The US economy may have eked out modest growth in the second quarter, skirting back-to-back quarterly contractions, but rising at a tepid enough pace to feed concerns of an eventual downturn.

Economists expect gross domestic product grew an annualized 0.4% in the April-June period, which on the surface would be an improvement after the 1.6% drop in the first quarter. However, the breakdown of second-quarter GDP may illustrate a more concerning softening of demand.

The first-quarter decline largely stemmed from a surge in imports and a more moderate pace of consumption. While a narrowing of the trade deficit in the second quarter likely added to GDP, consumer spending probably decelerated further.

Walmart Inc. on Monday announced a cut in its profit outlook, raising concerns about the wherewithal of consumers to sustain discretionary spending, especially for big-ticket items. The retail heavyweight’s warning follows a similar move last month by Target Corp. as companies contend with a buildup in stockpiles of unwanted merchandise.

Cooler business investment, a weaker housing market and a slower pace of inventory growth are also seen taking a bite out of second-quarter GDP.

“One thing that we’re all watching is how swiftly underlying activity is slowing down,” said Andrew Hollenhorst, chief US economist at Citigroup Inc. “Economists can debate what a recession is, but at the end of the day, if businesses and individuals believe there is a recession that’s how they’ll behave.”

The economy may grow just enough to avoid two straight quarters of economic contraction, a common rule-of-thumb definition for recession, but forecasts vary widely. Roughly a third of economists said GDP declined, including Bank of America Corp. and Deutsche Bank AG. Estimates range from a 2.1% drop to a 2% advance in Bloomberg’s survey of economists.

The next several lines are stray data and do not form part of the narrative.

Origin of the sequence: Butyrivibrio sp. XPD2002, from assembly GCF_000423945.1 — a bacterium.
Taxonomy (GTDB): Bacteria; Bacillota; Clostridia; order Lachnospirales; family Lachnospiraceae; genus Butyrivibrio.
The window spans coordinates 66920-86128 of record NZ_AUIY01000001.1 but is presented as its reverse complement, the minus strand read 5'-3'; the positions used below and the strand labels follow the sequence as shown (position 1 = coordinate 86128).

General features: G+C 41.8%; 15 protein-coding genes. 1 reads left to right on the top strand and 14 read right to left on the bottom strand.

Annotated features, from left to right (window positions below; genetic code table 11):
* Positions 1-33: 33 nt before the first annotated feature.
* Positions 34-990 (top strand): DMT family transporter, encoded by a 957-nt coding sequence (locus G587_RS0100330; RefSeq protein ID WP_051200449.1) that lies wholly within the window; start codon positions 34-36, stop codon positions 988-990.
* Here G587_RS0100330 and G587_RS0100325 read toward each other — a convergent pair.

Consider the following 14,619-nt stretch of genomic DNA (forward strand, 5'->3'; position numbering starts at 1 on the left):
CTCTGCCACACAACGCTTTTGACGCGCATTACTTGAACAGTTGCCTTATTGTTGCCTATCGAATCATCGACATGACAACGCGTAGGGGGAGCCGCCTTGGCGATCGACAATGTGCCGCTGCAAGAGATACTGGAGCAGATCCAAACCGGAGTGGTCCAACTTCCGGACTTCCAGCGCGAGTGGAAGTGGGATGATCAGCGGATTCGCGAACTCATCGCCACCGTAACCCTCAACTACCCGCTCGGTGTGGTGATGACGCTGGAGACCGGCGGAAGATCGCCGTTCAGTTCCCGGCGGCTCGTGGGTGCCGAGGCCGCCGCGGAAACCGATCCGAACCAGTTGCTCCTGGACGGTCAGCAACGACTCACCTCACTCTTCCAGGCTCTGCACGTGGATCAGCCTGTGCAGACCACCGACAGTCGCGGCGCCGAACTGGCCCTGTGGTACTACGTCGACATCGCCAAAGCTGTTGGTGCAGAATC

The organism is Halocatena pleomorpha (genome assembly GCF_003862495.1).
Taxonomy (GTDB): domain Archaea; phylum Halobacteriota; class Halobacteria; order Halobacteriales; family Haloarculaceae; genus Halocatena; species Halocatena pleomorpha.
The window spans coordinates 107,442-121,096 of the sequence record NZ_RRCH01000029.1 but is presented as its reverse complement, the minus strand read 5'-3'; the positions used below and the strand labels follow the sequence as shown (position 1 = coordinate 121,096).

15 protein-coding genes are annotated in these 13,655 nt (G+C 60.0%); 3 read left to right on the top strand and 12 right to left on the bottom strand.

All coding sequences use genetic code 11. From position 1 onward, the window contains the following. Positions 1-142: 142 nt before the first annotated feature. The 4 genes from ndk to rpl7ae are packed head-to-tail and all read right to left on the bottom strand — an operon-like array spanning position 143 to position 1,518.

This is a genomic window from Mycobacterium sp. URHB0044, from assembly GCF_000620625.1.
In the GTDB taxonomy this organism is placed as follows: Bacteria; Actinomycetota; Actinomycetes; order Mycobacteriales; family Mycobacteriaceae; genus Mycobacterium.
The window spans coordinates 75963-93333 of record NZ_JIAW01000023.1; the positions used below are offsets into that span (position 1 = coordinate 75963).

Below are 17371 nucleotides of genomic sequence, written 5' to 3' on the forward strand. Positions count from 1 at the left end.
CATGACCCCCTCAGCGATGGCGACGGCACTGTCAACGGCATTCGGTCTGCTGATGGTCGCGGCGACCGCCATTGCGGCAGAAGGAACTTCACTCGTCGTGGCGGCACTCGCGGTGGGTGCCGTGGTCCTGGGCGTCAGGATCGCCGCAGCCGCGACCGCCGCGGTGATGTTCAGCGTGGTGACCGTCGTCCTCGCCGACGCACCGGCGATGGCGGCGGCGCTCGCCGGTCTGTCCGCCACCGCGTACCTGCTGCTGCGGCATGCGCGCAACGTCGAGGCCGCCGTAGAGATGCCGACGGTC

In the US, a group of academics at the National Bureau of Economic Research makes the official recession call. They define a recession as “a significant decline in economic activity that is spread across the economy and that lasts more than a few months” and look at a variety of factors to make their determination.

Data released Wednesday prompted a few economists, including those at JPMorgan Chase & Co., to raise their second-quarter GDP forecasts. The merchandise trade deficit narrowed in June by more than expected and inventories at retailers and wholesalers both solidly increased. Core capital goods shipments also increased.

Even if Thursday’s report shows GDP increased, fears are mounting that decades-high inflation and a Federal Reserve determined to curb it will ultimately send the economy into a recession. The Fed has embarked on the most aggressive tightening campaign since the 1980s and is expected to boost interest rates by yet another 75 basis points later on Wednesday.

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